The Buried Soul: How Humans Invented Death

Timothy Taylor

From the author of ‘The Prehistory of Sex’ – a coruscating, insightful history of the human soul.

Cannibals, burials, vampires, human sacrifice, bog people – throughout history our ancestors have responded to death in numerous ways. The past has left us numerous relics of these encounters between the dead and those they leave behind: accounts of sacrifices in early histories, rituals that have stood the test of time, bodies discovered in caves and bogs, remains revealed by archaeological digs.

Through these insights into the past, Tim Taylor pieces together evidence of how our ancestors created their universe and asks how we have dealt with the idea of the end and slowly come to create not only a sense of the afterlife but also the soul.

Tim Taylor’s investigation from the earliest remains of burial to funeral rituals in 9th-century Steppes and the mummification of Lenin in Moscow, is a breathtaking combination of research, insight and scholarship that has profound resonance today.

Combining history, archaeology, philosophy, cutting edge science and autobiography, ‘The Buried Soul’ is a radical and unique adventure into the sepulchral world. Constantly illuminating and insightful, it is not only a fascinating investigation into popular science but also a thought-provoking and discursive examination of ourselves.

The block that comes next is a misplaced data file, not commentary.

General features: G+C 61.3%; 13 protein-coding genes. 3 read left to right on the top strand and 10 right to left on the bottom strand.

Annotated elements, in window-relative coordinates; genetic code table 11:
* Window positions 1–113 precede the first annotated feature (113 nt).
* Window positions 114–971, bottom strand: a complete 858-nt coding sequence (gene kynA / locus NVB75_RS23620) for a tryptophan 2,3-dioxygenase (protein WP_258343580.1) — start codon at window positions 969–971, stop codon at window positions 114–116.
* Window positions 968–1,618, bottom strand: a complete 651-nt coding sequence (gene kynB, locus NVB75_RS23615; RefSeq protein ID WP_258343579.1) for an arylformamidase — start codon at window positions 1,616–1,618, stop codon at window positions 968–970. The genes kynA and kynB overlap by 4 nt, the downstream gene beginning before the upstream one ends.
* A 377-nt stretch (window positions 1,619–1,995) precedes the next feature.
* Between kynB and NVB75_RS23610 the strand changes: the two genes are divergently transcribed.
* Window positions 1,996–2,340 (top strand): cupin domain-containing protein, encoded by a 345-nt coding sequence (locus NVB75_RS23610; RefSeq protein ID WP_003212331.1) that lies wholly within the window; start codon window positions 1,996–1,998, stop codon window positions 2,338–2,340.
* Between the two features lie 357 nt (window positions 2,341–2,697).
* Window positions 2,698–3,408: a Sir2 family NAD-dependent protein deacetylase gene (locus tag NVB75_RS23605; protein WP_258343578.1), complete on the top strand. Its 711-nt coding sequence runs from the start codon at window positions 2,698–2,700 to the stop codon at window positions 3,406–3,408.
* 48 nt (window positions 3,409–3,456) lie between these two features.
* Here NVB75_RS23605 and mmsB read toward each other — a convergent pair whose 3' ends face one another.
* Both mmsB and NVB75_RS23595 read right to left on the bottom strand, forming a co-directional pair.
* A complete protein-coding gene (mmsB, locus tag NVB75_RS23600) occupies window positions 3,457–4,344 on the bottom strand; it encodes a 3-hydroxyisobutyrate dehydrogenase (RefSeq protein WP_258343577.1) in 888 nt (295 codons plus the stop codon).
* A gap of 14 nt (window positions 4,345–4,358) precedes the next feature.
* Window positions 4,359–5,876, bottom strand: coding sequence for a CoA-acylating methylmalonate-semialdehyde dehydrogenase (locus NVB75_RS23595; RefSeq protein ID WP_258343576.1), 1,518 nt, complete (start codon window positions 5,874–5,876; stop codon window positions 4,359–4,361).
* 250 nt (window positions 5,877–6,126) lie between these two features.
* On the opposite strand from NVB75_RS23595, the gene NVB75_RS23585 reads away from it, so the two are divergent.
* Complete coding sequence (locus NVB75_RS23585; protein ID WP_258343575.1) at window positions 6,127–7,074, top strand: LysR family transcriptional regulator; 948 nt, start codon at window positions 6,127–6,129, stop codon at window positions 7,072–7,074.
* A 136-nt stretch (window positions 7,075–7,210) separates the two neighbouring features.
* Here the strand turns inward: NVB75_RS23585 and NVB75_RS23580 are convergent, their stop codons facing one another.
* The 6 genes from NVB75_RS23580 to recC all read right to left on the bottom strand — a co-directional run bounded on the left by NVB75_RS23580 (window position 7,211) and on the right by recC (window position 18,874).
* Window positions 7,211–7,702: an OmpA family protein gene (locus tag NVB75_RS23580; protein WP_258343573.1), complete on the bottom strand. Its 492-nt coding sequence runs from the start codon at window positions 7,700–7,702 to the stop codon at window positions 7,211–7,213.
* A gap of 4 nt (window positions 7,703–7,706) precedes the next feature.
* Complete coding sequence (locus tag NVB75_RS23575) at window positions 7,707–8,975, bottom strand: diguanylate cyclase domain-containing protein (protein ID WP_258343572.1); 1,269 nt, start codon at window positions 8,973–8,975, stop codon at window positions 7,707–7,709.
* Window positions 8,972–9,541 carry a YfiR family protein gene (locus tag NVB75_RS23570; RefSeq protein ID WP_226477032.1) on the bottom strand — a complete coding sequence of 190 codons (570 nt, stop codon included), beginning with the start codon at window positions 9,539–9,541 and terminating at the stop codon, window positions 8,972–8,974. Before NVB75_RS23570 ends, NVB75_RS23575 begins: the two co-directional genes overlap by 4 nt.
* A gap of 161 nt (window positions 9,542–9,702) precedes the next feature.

Reviews of The Buried Soul: How Humans Invented Death

    • ‘Perceptive, radical and elegantly written. His quest for answers takes us on an extraordinary journey, like time travellers in the boneyards of history…All this is achieved with the style of a consummate storyteller.’ Bel Mooney, The Times
    • ‘Like a thriller-writer he deploys cliff-hanging chapter endings. Like a good novelist he is unafraid of human emotion. As an archaeologist he knows how to sort and wash bones. As a thinker he restores dignity to these unnamed bodies by holding them compassionately with his words.’ Michele Roberts, Independent on Sunday
    • ‘Sit back and revel in this riveting exploration of our collective ancestral psyche.’ Sunday Herald
    • ‘Illuminating.’ Scotsman